First U.S. Wine Vending Machines Launched in Pa.

HARRISBURG, Pa. -- Despite the state’s complicated liquor laws, Pennsylvania recently unveiled the country’s first wine “kiosks.” They simply require potential customers to swipe their driver's license, look into a surveillance camera and blow into a breath sensor.

According to an Associated Press report, if the first machines are successful in their test run inside two grocery stores, the state Liquor Control Board could place the high-tech wine vending machines in about 100 others. Numerous attempts at reforming the state's post-Prohibition liquor laws have been unsuccessful.

The liquor board has tried to be more consumer-friendly in recent years, including opening 19 full-service state stores in supermarkets. The board touts the kiosks as another step toward modernization -- "an added level of convenience in today's busy society," liquor board Chairman Patrick Stapleton said in a statement.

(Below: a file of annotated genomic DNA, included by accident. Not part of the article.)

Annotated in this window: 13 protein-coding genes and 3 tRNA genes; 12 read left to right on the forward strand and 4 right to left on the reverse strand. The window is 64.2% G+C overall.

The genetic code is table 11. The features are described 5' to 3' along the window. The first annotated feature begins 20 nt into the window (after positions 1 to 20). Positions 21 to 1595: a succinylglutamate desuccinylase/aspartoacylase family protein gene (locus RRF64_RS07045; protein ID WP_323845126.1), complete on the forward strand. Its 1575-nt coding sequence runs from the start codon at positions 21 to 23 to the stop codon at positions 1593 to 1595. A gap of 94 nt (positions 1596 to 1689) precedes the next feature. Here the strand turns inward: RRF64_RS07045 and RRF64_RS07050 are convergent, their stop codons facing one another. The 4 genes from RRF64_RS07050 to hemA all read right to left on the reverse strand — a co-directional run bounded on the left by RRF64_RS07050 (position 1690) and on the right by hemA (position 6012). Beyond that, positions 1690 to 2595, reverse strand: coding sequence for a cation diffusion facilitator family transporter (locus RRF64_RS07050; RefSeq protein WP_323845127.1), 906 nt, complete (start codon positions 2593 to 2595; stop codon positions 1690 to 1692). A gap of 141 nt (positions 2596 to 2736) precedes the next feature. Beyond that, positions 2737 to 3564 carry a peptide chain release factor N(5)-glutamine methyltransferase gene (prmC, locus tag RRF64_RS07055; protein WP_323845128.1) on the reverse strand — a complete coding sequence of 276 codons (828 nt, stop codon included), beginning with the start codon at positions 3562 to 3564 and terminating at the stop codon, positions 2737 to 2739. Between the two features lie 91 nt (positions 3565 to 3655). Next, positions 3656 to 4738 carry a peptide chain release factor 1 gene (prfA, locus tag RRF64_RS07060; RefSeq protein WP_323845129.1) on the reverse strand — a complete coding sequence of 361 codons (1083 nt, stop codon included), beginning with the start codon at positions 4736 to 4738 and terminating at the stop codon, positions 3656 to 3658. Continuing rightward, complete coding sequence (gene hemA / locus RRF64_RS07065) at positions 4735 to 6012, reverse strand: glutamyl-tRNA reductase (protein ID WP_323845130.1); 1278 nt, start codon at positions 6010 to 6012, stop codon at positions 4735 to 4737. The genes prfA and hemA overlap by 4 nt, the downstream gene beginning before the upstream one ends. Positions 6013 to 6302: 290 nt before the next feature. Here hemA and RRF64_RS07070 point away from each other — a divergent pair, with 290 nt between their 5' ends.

Craig Wolf, president and CEO of the Wine & Spirits Wholesalers of America, questioned the machines' efficacy in preventing sales to minors. Keith Wallace, president and founder of The Wine School of Philadelphia, described the kiosks as well-intentioned failures with limited selections and overtones of Big Brother.

The machines are about the size of four large refrigerators, though the wines are kept at room temperature. An ATM-type device sits at one end. A customer chooses a wine on a touchscreen display, swipes an ID, blows into an alcohol sensor (no contact with the machine is required) and looks into a surveillance camera. A state employee in Harrisburg remotely approves the sale after verifying the buyer isn't drunk and matches the photo ID.

State officials say the process takes 20 seconds. The kiosks only take credit or debit cards, and they're closed on Sundays and holidays. A "convenience fee" of $1 would be added after the pilot phase.

The machine already received a warm reception at a Giant grovery store, according to the AP.

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